Precious metals are rarely used in their pure form, as they are too soft. Gold, silver, platinum and palladium are generally mixed (alloyed) with copper or other metals to create an alloy that is more suitable to the requirements of the jeweller or silversmith. The hallmark indicates the amount of precious metal in the alloy in parts per thousand (the millesimal fineness). In addition to indicating the town where the item was marked, a unique sponsor’s or maker’s mark identifies the item’s origin and a date letter to represents the year of marking.

All of our products come with a guarantee of the precious metal content through the 700-year-old practice of third party independent hallmarking.

This is a quality control mark placed on gold, silver and platinum and it's a safeguard for purchasers. Basically, the hallmark shows that it has been tested by an independent body (at the Assay Office) and guarantees that the metal is of one the legal standards of fineness (purity).

A hallmark also lets your jeweller quickly check what carat your jewellery is if you have to take it in for repairs or alterations. It is a legal requirement for most articles of precious metal above a certain minimum weight to carry an approved hallmark.

The British hallmark is made up of at least 3 compulsory symbols:

The Sponsor's Mark
This indicates the manufacturer, or sponsor of the item. This consists of the initials of the company who sent in the item for assaying.

The Fineness Mark
This indicates what the metal is and its standard of purity in parts per thousand.

The Assay Office Mark
This identifies the Assay Office at which the item was tested and marked.

The Goldsmiths' Hall

The Goldsmiths’ Company Assay Office in London (also known as Assay Office London or the London Assay Office) is the oldest assay office in the United Kingdom.

The company has provided hallmarking services since the Goldsmiths’ Company was founded in the 1300s.

The company received its royal charter in 1327 and ranks 5th in order of precedence of the 12 Great Livery Companies of the City of London.

The Goldsmiths' Hall

Hallmarking dates back to the 1300s, when Edward I of England passed a law requiring any item made of silver and offered for sale to be at least of equal quality as that of the coin of the realm (silver currency).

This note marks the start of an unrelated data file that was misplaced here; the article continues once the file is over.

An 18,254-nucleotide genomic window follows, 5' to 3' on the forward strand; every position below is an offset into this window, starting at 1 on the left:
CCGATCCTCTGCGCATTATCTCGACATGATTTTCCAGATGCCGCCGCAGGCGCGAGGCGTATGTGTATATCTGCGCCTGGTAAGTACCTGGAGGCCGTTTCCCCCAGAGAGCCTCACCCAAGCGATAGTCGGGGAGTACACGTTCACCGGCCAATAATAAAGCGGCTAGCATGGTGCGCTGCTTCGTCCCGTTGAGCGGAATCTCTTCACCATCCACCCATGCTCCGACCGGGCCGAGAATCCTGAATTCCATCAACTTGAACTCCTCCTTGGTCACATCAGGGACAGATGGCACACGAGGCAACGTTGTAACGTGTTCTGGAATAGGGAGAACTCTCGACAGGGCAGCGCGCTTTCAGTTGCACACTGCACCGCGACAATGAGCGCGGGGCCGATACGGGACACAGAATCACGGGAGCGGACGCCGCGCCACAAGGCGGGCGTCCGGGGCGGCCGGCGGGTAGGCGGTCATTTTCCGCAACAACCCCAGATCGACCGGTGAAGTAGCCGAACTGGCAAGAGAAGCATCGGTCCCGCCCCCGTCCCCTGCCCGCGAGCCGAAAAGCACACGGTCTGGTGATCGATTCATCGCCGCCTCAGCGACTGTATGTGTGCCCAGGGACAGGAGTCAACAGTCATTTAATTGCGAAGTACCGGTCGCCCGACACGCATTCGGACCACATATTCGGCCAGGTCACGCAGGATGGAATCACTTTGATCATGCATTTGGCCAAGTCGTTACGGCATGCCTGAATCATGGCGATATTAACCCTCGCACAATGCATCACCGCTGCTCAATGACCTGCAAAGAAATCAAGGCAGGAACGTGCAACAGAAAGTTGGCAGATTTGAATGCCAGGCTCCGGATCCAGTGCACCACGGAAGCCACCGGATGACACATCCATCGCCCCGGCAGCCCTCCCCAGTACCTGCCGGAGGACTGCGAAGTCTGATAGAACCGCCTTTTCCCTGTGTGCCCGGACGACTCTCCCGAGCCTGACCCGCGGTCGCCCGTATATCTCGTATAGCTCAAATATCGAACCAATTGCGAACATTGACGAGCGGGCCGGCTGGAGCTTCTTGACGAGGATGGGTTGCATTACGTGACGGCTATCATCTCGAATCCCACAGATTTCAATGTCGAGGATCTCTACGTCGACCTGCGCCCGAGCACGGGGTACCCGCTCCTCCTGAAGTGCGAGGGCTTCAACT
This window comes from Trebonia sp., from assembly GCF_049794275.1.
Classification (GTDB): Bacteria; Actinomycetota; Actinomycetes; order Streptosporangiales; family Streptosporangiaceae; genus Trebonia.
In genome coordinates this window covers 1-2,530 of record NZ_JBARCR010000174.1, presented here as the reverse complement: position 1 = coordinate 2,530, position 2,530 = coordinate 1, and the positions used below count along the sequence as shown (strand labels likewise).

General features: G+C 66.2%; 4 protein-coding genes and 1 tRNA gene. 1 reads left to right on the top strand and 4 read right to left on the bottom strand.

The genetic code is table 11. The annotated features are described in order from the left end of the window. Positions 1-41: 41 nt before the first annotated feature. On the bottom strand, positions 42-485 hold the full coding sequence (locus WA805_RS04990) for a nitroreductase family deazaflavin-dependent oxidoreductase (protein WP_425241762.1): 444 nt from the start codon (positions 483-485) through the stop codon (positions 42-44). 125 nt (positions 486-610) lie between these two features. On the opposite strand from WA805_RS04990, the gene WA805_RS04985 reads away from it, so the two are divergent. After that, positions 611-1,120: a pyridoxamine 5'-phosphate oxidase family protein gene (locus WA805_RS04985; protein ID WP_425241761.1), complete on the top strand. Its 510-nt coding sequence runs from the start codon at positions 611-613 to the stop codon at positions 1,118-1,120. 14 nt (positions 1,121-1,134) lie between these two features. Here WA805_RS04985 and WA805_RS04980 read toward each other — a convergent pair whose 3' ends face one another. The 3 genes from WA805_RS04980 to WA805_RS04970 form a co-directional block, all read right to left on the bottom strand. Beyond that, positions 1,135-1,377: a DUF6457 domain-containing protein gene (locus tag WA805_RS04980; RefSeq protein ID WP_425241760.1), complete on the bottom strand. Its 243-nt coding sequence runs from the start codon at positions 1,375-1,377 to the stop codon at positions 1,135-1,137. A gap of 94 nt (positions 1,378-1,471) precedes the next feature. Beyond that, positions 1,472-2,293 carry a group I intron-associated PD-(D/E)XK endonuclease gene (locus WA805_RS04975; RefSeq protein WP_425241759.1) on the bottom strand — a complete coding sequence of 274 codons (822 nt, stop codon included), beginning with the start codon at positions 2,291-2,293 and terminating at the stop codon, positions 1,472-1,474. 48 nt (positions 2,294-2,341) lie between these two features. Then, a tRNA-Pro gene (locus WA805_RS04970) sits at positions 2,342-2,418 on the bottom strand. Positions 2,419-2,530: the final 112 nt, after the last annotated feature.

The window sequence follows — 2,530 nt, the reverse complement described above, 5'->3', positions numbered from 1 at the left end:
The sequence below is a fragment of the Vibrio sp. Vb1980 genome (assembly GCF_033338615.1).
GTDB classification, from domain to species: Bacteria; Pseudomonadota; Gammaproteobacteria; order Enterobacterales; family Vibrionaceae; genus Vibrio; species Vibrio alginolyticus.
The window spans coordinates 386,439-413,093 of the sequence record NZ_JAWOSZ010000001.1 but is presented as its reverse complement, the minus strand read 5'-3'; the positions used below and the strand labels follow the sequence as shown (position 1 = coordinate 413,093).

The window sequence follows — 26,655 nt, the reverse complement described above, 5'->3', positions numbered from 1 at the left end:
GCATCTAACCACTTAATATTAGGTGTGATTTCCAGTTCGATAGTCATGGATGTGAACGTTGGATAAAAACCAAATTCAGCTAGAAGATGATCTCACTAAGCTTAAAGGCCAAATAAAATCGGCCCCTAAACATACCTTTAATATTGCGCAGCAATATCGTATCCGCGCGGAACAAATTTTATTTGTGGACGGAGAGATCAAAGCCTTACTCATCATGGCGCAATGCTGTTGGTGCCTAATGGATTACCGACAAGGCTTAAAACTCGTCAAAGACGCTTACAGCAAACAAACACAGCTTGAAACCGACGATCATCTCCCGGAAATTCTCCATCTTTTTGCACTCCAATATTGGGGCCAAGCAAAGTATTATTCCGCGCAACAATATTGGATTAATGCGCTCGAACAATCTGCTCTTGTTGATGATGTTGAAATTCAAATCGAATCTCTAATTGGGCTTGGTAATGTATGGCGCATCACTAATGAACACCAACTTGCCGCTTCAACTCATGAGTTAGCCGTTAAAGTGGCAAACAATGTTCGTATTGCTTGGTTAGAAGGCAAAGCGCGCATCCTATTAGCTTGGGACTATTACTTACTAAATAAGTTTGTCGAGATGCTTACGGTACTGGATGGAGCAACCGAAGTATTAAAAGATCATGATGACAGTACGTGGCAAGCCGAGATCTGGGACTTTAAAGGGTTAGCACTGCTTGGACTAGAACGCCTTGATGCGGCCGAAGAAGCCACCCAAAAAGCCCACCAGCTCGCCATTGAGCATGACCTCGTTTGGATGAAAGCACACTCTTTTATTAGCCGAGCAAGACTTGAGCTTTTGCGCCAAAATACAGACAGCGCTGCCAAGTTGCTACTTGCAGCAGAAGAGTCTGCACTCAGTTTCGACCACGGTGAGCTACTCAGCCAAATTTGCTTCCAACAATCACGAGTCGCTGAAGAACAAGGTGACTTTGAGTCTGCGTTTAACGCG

The four wardens of the Goldsmiths’ Company were tasked with visiting workshops in the City of London to assay (test) silver articles.


If these articles were found to be below standard they were originally forfeit to the King, but if they passed, each article received the King’s mark of authentication which was the mark of a leopard’s head. By 1478, there were several hundred workshops and merchants manufacturing silver articles in the City of London. It was not possible for the wardens to visit them all, and so the merchants were ordered to bring their items to Goldsmiths’ Hall for testing and marking, with a permanent Assay Office being established in the building.

This is the origin of the term hallmark – struck with the King’s mark at the Goldsmiths’ Hall.

In 1544, the Goldsmith’s Company adopted the King’s mark as their town mark, and the mark of the leopard’s head is now internationally recognised as the mark of this assay office.

In the UK it is illegal to sell or describe any item as Gold, Silver, Platinum or Palladium unless it is hallmarked*

A hallmark applied by a UK Assay Office is not proof of origin or place of manufacture of an item.

The hallmark of a UK Assay Office (whether applied by a UK Assay Office in its approved locations in or outside the UK) is proof that an item (in all its parts) is of the standard of fineness indicated by the hallmark struck on that item.

Hallmarks applied by UK Assay Offices at their approved locations within the UK are clearly differentiated from those applied by UK Assay Offices in their approved locations outside of the UK (as detailed in the table below).

hallmarking Table

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